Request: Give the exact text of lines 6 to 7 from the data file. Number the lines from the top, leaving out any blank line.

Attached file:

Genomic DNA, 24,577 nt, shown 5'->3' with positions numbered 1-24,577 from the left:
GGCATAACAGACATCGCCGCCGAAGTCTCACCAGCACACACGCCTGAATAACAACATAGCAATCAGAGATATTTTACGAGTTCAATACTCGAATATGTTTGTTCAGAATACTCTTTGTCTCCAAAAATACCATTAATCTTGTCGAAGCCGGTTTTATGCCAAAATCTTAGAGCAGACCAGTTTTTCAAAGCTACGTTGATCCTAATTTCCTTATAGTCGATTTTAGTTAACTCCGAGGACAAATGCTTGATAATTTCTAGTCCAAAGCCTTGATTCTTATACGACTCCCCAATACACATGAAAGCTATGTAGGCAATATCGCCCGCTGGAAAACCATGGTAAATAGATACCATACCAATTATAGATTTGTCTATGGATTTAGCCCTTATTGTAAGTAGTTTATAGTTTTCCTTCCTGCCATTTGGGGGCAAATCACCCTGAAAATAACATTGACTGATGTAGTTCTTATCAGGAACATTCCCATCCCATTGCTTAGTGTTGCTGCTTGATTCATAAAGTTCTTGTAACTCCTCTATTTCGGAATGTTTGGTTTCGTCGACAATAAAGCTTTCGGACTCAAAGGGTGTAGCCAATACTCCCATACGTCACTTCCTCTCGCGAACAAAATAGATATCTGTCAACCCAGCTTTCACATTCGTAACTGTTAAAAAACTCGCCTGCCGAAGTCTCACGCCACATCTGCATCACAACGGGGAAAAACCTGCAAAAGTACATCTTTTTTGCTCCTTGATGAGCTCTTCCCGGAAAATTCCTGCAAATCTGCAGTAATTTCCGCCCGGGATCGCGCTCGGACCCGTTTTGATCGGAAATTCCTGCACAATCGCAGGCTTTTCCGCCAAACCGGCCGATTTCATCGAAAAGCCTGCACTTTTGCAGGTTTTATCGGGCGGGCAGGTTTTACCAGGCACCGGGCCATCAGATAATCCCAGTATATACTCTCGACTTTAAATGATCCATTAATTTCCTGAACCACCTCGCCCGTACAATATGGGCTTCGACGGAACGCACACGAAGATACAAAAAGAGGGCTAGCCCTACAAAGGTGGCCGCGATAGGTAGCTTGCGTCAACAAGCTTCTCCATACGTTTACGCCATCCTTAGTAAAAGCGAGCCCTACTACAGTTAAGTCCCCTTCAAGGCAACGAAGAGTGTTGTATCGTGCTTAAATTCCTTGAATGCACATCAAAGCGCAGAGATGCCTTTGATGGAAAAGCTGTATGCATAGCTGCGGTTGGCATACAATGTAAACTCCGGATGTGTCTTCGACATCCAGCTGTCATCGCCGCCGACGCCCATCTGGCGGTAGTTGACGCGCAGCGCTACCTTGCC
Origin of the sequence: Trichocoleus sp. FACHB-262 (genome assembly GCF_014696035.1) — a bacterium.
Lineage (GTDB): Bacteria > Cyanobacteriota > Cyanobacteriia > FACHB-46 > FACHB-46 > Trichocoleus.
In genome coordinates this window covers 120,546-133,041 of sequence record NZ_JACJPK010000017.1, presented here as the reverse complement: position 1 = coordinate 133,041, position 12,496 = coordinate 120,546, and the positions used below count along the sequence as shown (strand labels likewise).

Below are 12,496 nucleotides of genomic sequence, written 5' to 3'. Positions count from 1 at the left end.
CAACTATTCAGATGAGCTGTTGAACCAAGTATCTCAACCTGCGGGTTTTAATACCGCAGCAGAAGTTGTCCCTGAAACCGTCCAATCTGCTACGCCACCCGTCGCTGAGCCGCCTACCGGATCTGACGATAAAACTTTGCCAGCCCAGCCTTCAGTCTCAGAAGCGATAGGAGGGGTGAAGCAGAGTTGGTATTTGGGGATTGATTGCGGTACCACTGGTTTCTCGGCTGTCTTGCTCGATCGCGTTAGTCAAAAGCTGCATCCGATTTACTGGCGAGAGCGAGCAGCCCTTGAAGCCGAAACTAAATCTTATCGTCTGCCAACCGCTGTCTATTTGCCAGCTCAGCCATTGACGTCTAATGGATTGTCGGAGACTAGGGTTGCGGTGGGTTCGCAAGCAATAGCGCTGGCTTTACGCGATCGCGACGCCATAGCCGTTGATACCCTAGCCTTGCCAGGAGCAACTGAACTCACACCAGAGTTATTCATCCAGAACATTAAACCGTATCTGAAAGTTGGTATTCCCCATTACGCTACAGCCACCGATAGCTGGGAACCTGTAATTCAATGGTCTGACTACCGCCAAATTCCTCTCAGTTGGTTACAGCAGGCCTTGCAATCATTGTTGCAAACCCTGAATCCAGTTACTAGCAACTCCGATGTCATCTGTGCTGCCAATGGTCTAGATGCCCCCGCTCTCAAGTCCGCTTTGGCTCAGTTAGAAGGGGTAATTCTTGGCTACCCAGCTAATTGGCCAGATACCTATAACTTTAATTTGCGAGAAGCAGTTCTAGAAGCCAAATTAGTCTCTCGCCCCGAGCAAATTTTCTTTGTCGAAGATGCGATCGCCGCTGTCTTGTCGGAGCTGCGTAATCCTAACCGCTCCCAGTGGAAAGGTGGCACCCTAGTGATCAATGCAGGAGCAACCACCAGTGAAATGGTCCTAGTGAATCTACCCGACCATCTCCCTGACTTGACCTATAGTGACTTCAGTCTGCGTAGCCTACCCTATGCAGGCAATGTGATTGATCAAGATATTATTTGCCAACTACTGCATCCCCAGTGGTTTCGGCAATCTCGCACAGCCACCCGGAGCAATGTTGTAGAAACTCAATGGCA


Below are 12,496 nucleotides of genomic sequence, written 5' to 3'. Positions count from 1 at the left end.
CAACTATTCAGATGAGCTGTTGAACCAAGTATCTCAACCTGCGGGTTTTAATACCGCAGCAGAAGTTGTCCCTGAAACCGTCCAATCTGCTACGCCACCCGTCGCTGAGCCGCCTACCGGATCTGACGATAAAACTTTGCCAGCCCAGCCTTCAGTCTCAGAAGCGATAGGAGGGGTGAAGCAGAGTTGGTATTTGGGGATTGATTGCGGTACCACTGGTTTCTCGGCTGTCTTGCTCGATCGCGTTAGTCAAAAGCTGCATCCGATTTACTGGCGAGAGCGAGCAGCCCTTGAAGCCGAAACTAAATCTTATCGTCTGCCAACCGCTGTCTATTTGCCAGCTCAGCCATTGACGTCTAATGGATTGTCGGAGACTAGGGTTGCGGTGGGTTCGCAAGCAATAGCGCTGGCTTTACGCGATCGCGACGCCATAGCCGTTGATACCCTAGCCTTGCCAGGAGCAACTGAACTCACACCAGAGTTATTCATCCAGAACATTAAACCGTATCTGAAAGTTGGTATTCCCCATTACGCTACAGCCACCGATAGCTGGGAACCTGTAATTCAATGGTCTGACTACCGCCAAATTCCTCTCAGTTGGTTACAGCAGGCCTTGCAATCATTGTTGCAAACCCTGAATCCAGTTACTAGCAACTCCGATGTCATCTGTGCTGCCAATGGTCTAGATGCCCCCGCTCTCAAGTCCGCTTTGGCTCAGTTAGAAGGGGTAATTCTTGGCTACCCAGCTAATTGGCCAGATACCTATAACTTTAATTTGCGAGAAGCAGTTCTAGAAGCCAAATTAGTCTCTCGCCCCGAGCAAATTTTCTTTGTCGAAGATGCGATCGCCGCTGTCTTGTCGGAGCTGCGTAATCCTAACCGCTCCCAGTGGAAAGGTGGCACCCTAGTGATCAATGCAGGAGCAACCACCAGTGAAATGGTCCTAGTGAATCTACCCGACCATCTCCCTGACTTGACCTATAGTGACTTCAGTCTGCGTAGCCTACCCTATGCAGGCAATGTGATTGATCAAGATATTATTTGCCAACTACTGCATCCCCAGTGGTTTCGGCAATCTCGCACAGCCACCCGGAGCAATGTTGTAGAAACTCAATGGCA